The relationship between experiencing trauma and increased alcohol consumption has been well established. Exposure to childhood trauma has been linked to both early onset of drinking and problematic substance use. However, the mechanisms underlying this relationship remain unclear. The results of early work suggested that drinking to relieve negative affect (i.e., drinking to cope) was driving this connection. However, the findings of more recent work suggest that drinking might be used to enhance positive affect as a way of addressing the aftereffects of early trauma. The current study looked at these two drinking expectancies as indirect pathways between the experience in early childhood of living in a home with parental violence and peak alcohol use in emerging adulthood.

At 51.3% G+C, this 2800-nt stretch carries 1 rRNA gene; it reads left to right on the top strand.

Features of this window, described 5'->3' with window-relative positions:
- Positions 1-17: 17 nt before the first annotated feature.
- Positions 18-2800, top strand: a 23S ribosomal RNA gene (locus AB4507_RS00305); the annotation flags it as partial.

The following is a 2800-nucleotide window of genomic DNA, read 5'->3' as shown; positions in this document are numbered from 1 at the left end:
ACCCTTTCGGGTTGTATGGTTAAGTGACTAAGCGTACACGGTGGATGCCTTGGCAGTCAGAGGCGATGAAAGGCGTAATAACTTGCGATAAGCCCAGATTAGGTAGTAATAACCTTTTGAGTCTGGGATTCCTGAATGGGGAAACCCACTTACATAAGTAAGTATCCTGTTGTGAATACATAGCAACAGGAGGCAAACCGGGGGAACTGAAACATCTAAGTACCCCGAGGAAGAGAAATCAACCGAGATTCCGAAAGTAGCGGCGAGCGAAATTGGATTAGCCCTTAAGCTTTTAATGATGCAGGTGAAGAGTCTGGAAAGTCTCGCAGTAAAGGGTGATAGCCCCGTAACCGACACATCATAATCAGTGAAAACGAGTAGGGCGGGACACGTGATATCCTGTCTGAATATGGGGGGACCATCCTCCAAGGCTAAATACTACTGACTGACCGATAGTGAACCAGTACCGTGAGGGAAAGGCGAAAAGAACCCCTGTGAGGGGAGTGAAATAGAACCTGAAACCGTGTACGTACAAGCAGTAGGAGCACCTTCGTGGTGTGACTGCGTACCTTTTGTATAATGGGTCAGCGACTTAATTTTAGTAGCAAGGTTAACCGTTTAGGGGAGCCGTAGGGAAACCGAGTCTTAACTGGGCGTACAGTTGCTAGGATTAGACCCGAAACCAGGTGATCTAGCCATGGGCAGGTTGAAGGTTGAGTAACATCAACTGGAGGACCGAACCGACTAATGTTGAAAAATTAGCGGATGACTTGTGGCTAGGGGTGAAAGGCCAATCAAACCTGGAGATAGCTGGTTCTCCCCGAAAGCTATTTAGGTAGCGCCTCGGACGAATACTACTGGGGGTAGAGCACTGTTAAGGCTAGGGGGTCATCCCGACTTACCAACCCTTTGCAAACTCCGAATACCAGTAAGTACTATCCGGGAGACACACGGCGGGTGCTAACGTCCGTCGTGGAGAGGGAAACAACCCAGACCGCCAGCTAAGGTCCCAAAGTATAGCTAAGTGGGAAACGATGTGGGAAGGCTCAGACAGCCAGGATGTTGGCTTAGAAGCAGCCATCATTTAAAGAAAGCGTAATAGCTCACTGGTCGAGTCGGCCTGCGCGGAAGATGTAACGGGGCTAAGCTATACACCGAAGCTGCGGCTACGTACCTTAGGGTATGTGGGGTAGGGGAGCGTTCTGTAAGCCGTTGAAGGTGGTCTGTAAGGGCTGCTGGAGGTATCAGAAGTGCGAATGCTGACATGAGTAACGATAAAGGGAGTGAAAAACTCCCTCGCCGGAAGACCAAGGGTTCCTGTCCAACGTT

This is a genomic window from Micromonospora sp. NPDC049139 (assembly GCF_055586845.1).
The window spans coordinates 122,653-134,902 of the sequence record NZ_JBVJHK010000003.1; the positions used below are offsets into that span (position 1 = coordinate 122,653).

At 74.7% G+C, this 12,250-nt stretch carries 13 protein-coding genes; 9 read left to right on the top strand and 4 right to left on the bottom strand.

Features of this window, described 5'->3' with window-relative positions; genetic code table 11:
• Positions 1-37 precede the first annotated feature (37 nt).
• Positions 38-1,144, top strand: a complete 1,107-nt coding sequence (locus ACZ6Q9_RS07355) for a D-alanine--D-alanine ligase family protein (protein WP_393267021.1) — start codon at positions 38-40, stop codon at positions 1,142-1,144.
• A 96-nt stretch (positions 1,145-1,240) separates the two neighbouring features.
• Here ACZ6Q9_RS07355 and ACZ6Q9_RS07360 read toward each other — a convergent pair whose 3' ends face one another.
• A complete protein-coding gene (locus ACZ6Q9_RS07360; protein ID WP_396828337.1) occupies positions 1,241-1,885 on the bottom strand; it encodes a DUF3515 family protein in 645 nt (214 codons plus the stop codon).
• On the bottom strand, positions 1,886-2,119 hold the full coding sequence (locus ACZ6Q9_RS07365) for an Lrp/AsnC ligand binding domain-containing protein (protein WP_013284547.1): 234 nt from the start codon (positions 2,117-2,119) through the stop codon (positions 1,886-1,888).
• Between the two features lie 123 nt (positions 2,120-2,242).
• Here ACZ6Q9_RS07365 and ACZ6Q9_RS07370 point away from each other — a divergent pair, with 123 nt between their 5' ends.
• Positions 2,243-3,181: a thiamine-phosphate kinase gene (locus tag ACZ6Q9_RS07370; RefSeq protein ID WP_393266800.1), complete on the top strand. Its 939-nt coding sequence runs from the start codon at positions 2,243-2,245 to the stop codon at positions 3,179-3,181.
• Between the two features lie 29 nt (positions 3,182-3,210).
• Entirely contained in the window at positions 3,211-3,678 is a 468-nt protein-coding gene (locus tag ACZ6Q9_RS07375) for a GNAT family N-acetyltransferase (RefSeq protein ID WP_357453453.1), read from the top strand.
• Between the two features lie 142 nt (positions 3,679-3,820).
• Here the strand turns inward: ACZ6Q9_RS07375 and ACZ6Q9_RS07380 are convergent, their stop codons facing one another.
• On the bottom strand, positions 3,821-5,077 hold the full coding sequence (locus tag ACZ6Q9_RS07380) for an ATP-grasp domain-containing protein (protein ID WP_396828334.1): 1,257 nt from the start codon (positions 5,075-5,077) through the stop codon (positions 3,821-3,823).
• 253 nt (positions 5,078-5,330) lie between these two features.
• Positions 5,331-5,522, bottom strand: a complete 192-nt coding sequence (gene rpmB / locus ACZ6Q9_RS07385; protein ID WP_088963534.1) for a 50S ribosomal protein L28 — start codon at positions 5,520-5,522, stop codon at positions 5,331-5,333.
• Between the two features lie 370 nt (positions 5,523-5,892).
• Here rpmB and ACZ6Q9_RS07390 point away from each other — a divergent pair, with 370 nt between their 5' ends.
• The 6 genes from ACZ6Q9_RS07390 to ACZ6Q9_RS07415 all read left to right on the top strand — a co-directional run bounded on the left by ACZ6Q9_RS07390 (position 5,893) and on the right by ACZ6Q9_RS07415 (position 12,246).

Participants were 1,064 children and their parents involved in a longitudinal community study of children at high risk for the development of alcoholism and a community contrast group of those at lower risk. Baseline assessment was at age 3-5 years, self-reports of internalizing behavior and drinking expectancies were obtained at age 12-14, and drinking measures were assessed at age 18-20.
Results indicated that coping expectancy was a mediator of the relationship between early childhood trauma and later peak alcohol use, whereas enhancement expectancy was not.
Children living in homes with parental violence were more likely to develop ineffective coping strategies, such as using alcohol to decrease negative affect. These results support the self-medication theory. They also demonstrate the long-term effects of early life experience on drinking behavior in early adulthood.